• The new Wild Rose Villa and designated supportive living facility will provide 36 new lodge units and 22 designated supportive living units.
  • The Government of Alberta is providing $3.1 million through the Affordable Supportive Living Initiative to build the 22 designated supportive living units.
  • Designated supportive living (DSL) units include health-care services of various levels, such as DSL3 (health-care aides provide scheduled care), DSL4 (professional nursing care on-site 24 hours for unscheduled care needs) and SL4D (specialized dementia care).  
  • Last year, the Government of Alberta launched the province’s first Affordable Housing Strategy, including a $1.2-billion commitment to build affordable housing across the province.
  • The Government of Canada is currently rolling out its National Housing Strategy (NHS) – an ambitious 10-year, $40-billion plan that will create 100,000 new housing units and lift 530,000 families out of housing need, as well as repair and renew more than 300,000 housing units and reduce chronic homelessness by 50 per cent.
  • The NHS is built on strong partnerships between federal, provincial and territorial governments, and on continuous engagement with others, including municipalities, Indigenous governments and organizations, and the social and private sectors, to make a meaningful difference in the lives of Canadians.

Associated links

As Canada’s authority on housing, CMHC contributes to the stability of the housing market and financial system, provides support for Canadians in housing need and offers unbiased housing research and advice to all levels of Canadian government, consumers and the housing industry. For more information, please visit cmhc.ca or follow us on Twitter, YouTube, LinkedIn and Facebook.

To find out more about the National Housing Strategy, visit placetocallhome.ca.

The Government of Alberta ministry of Seniors and Housing fosters the development of affordable housing and supports access to housing options for Albertans most in need. The ministry works with seniors, Albertans who require housing supports, their families and caregivers, communities and other government partners. A more detailed description of the ministry and its programs and initiatives can be found at seniors-housing.gov.ab.ca.

Editor’s Note: This news release was also issued by the Canadian Mortgage and Housing Corporation on Dec. 14, 2018.

Government of Canada logo


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Compassionate community living for Calgary seniors

The Wing Kei Greenview now has 175 spaces, which include 95 designated supportive living and dementia spaces, as well as an indoor garden, chapel and areas for leisure activities. Cultural- specific programming and supports are central to Wing Kei’s approach to individualized seniors care.

“Seniors in Calgary and across Alberta deserve to age with dignity in their communities and close to their families. I’m proud of our work with partners like the Chinese Christian Wing Kei Nursing Home Association to ensure Alberta seniors and persons with complex needs have access to the care they need, in a place they like and that feels like home.”

Sarah Hoffman, Minister of Health

“Today’s opening will give seniors and their families in Calgary peace of mind, knowing residents will be provided with the utmost in care, in homelike spaces that reflect the diverse cultures of the people in our community. Thank you to the Government of Alberta for their commitment to supporting important projects like this.”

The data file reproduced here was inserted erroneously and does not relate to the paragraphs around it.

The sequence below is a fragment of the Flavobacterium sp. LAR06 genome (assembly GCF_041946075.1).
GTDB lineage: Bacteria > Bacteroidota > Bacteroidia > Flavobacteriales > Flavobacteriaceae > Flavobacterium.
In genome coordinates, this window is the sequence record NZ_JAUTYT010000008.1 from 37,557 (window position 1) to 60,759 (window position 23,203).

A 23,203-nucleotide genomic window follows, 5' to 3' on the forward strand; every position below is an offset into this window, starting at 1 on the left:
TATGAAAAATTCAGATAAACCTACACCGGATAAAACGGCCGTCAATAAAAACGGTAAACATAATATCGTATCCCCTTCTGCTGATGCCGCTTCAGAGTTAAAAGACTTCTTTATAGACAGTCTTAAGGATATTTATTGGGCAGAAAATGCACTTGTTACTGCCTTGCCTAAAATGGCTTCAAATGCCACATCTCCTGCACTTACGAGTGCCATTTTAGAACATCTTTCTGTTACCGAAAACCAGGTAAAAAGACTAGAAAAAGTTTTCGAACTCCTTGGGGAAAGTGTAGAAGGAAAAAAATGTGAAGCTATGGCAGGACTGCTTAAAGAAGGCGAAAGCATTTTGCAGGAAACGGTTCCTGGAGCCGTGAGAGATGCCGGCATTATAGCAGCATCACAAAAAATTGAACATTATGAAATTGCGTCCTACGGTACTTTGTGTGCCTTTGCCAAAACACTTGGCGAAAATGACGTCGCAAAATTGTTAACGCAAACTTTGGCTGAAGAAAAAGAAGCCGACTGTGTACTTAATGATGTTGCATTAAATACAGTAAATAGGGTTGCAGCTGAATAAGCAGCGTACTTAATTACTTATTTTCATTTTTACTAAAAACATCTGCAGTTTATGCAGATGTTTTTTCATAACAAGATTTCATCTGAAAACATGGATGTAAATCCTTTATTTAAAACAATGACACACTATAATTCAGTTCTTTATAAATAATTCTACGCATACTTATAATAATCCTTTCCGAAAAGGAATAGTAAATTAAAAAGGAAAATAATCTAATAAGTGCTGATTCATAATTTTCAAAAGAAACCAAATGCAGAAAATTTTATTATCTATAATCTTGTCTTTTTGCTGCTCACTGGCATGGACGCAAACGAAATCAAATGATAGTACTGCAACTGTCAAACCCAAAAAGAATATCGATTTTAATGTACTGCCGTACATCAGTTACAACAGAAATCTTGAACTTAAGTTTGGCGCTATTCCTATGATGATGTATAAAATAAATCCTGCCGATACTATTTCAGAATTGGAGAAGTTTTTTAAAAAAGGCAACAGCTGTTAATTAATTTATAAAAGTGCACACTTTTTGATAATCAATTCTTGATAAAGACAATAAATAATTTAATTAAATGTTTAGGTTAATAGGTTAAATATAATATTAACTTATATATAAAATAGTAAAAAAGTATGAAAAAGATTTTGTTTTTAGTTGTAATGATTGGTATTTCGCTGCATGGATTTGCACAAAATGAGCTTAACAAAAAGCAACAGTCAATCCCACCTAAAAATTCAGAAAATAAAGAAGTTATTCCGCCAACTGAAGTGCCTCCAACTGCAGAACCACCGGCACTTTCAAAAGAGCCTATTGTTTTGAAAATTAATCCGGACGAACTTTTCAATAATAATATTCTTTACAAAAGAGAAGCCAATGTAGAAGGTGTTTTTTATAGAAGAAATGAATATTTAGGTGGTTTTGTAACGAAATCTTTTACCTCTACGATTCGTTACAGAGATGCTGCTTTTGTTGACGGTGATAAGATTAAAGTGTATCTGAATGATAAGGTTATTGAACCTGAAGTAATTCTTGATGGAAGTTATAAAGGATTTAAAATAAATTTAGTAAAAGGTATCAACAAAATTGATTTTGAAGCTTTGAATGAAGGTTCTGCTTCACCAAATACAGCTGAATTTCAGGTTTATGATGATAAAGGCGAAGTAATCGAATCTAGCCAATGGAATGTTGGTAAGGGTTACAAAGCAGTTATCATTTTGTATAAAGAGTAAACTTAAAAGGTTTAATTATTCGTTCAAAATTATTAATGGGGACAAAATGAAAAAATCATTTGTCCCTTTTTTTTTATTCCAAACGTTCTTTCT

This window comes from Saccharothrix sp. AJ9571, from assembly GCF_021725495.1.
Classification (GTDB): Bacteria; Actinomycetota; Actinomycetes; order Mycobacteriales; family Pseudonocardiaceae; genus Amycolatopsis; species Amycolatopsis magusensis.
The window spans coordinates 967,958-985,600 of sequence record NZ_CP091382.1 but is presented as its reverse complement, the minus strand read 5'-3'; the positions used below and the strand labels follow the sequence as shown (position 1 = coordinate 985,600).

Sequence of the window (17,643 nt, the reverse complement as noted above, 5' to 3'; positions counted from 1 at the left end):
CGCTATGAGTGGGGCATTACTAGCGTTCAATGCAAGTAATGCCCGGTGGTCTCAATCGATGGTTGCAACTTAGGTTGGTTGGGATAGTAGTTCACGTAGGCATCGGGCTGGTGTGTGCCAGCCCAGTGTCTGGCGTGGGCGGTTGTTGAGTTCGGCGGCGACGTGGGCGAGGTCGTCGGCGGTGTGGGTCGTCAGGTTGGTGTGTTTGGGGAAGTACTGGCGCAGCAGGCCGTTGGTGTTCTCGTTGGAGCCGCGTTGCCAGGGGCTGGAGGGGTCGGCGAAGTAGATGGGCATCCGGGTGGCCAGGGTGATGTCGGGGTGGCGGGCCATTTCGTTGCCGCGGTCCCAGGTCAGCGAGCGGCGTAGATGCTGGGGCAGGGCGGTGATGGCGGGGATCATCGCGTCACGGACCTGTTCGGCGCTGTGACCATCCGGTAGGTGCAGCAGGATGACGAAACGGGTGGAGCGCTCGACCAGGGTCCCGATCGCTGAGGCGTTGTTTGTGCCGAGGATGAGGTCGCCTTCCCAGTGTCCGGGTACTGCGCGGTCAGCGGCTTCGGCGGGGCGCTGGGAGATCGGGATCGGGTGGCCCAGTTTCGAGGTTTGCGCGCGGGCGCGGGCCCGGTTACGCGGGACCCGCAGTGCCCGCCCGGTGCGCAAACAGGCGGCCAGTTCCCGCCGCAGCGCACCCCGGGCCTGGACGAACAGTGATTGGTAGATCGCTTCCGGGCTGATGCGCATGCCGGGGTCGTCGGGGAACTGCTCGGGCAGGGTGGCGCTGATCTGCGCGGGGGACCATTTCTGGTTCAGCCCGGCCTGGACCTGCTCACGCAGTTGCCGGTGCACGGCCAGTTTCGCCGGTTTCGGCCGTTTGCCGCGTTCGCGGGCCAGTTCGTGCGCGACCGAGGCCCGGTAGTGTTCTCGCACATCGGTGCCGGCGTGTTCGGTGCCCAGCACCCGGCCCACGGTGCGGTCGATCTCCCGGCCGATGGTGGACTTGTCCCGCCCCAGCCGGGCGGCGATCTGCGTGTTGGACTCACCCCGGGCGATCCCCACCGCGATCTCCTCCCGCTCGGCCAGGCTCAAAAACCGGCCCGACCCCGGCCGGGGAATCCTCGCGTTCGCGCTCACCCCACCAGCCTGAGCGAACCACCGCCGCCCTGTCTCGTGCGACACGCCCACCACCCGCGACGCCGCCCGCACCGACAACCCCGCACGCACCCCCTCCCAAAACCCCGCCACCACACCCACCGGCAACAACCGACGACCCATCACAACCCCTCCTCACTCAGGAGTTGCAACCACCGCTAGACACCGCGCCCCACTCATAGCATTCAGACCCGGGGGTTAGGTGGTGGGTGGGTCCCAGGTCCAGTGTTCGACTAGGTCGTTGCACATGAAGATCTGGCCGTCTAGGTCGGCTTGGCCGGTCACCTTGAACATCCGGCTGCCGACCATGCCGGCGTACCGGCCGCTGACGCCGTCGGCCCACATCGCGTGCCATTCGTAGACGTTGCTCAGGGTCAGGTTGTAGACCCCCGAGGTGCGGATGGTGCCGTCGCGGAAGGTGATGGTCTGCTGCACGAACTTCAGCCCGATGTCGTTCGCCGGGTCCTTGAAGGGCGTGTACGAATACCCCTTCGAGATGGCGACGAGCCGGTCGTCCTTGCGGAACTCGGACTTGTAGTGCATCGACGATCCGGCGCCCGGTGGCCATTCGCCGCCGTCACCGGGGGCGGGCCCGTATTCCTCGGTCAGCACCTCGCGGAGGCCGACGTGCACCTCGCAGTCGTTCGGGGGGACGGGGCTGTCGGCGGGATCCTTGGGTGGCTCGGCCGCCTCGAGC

Dr. Verna Yiu, president and CEO, Alberta Health Services

In 2016, the province provided $5 million in Affordable Supportive Living Initiative capital grant funding to the Chinese Christian Wing Kei Nursing Home Association for Greenview Long-term Care.

“Wing Kei started as a dream, written on a napkin mid-flight from Calgary to Toronto. Our dream to serve seniors with utmost love permeates every aspect of our organization. The support and trust of government, Alberta Health Services, and our generous community has propelled our growth and enabled us to be responsive to seniors needs in Calgary.”

Vincent Leung, board chair, Wing Kei

“My husband and I have been living in different facilities for six years but we have been reunited at Wing Kei. It’s very special to be together in a facility that feels so much like home.”

Kok Ying Tsang, Wing Kei Greenview resident

The provincial government’s new continuing care capital grant funding program, Building Communities of Care, focuses on developing continuing care spaces where they are needed most. The province allocated $221 million in capital dollars over five years, in Budget 2018, to increase capacity for long-term care and designated supportive living.


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Students to benefit from new K-4 curriculum

Minister Eggen and Parliamentary Secretary McKitrick participate in a financial literacy learning opportunity with grade 4 students from Garneau School.

In June 2016, Alberta Education and the Alberta Teachers’ Association began the development of future kindergarten to Grade 4 curriculum, simultaneously in English and French, in language arts (English, French, Français), mathematics, social studies, sciences, arts and wellness.

This curriculum rewrite is the first of its kind in Alberta. It focuses on rewriting all core subject areas at once so that all subjects complement each other, allowing students to develop literacy, numeracy and competencies like critical thinking in each subject and grade.

Government asked Albertans to provide feedback on the draft curriculum through surveys, telephone town halls and curriculum roundtables held across the province. More than 100,000 people responded, making it the most open and transparent curriculum rewrite in Alberta Education’s history.

“Our government is fulfilling its promise to develop and deliver a modernized kindergarten to Grade 12 provincial curriculum. Field-testing future curriculum in the classroom is an important part of our process and it helps to ensure that what looks good on paper also makes sense in the classroom. We will continue to work with our education partners and stakeholders to ensure that future curriculum is ready for students in a timely matter.”